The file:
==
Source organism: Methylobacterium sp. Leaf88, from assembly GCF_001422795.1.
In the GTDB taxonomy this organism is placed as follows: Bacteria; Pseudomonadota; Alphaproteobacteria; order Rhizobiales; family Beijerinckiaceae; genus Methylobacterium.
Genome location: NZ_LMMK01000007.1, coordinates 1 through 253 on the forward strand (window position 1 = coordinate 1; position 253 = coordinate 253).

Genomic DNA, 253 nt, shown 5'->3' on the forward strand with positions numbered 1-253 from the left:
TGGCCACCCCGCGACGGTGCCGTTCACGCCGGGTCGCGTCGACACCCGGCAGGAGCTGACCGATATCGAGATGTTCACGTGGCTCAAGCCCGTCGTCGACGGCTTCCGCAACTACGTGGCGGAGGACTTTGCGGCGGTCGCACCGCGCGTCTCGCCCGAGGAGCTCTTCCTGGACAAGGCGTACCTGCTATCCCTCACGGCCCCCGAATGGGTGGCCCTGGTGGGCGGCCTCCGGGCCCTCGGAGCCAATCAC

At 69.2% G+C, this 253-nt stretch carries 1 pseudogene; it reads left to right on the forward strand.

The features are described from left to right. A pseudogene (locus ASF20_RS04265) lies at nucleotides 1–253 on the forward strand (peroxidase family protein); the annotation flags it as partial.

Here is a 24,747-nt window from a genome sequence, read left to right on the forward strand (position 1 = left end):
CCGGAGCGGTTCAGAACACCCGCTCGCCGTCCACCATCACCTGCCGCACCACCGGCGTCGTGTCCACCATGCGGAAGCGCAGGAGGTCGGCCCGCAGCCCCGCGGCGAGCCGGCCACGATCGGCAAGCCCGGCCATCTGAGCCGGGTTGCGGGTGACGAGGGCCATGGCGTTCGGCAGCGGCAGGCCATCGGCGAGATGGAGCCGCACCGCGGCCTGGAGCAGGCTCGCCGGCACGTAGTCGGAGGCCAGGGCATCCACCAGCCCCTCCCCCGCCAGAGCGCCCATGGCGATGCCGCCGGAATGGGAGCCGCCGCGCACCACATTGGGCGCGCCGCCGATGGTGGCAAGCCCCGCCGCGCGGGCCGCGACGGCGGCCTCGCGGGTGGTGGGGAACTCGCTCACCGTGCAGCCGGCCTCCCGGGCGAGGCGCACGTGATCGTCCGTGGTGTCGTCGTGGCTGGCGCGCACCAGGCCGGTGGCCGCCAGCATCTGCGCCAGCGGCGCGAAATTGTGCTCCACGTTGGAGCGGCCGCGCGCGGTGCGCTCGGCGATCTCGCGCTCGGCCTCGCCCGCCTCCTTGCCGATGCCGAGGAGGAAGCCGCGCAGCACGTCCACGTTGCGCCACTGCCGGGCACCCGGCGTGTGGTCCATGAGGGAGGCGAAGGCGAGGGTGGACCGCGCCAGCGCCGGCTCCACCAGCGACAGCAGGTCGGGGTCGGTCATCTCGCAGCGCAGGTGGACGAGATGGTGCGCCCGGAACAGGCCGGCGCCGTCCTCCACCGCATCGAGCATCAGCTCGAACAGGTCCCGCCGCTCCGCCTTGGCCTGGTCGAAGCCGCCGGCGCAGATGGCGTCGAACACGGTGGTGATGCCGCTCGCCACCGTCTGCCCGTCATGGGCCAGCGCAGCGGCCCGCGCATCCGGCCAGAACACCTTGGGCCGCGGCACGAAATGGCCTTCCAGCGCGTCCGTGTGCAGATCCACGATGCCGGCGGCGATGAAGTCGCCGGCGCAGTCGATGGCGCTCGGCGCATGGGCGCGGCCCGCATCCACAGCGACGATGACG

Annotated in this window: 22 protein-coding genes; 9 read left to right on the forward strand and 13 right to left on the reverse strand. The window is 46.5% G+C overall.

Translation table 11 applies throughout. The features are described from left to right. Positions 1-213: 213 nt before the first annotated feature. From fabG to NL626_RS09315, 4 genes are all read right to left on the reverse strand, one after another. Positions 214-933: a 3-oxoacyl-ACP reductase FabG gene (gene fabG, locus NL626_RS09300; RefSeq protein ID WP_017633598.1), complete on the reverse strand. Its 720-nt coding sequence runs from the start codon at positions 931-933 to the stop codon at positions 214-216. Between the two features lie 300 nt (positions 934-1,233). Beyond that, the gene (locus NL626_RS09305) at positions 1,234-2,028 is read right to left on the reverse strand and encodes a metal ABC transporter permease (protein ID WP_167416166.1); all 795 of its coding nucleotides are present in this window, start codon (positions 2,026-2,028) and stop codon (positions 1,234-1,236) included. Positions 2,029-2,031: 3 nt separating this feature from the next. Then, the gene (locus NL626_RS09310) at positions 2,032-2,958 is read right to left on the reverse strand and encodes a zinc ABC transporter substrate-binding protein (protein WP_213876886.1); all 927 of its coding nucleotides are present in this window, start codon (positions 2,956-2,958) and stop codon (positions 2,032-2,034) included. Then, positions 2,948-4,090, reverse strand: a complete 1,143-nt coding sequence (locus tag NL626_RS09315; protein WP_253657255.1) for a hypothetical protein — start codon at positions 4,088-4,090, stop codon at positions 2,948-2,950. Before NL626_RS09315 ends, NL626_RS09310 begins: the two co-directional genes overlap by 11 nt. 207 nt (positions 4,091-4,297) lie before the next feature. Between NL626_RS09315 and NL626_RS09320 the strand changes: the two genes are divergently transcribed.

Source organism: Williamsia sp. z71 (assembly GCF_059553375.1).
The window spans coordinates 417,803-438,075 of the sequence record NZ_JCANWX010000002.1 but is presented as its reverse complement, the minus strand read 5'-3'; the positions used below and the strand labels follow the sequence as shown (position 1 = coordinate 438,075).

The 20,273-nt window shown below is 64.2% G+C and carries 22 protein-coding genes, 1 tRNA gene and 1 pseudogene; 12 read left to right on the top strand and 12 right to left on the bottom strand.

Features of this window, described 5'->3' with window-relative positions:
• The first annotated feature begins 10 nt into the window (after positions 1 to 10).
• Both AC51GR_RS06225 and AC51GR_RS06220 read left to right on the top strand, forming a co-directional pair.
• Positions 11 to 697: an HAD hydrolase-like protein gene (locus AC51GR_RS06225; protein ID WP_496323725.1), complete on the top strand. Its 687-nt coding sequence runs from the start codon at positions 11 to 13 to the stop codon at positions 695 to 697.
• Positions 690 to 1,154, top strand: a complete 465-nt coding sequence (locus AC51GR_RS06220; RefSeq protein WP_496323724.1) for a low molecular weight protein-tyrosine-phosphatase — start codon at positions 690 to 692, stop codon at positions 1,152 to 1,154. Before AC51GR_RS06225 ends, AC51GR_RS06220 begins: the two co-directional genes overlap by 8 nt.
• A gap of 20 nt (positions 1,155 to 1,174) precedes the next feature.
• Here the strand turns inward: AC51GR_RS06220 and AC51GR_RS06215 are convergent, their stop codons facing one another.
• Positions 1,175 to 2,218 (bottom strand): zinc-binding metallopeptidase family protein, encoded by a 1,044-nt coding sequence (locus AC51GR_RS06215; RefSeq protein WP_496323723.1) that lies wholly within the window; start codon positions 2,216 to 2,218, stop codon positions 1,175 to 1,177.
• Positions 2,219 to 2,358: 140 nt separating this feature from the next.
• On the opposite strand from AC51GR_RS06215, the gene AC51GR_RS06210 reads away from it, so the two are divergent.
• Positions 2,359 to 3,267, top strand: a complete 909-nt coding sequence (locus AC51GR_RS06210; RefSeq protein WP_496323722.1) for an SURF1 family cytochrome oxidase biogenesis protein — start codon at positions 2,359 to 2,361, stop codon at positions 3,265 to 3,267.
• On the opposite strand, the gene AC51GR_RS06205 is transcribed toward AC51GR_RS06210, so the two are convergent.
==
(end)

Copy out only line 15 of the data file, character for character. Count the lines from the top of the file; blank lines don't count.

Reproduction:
Features of this window, described 5'->3' with window-relative positions: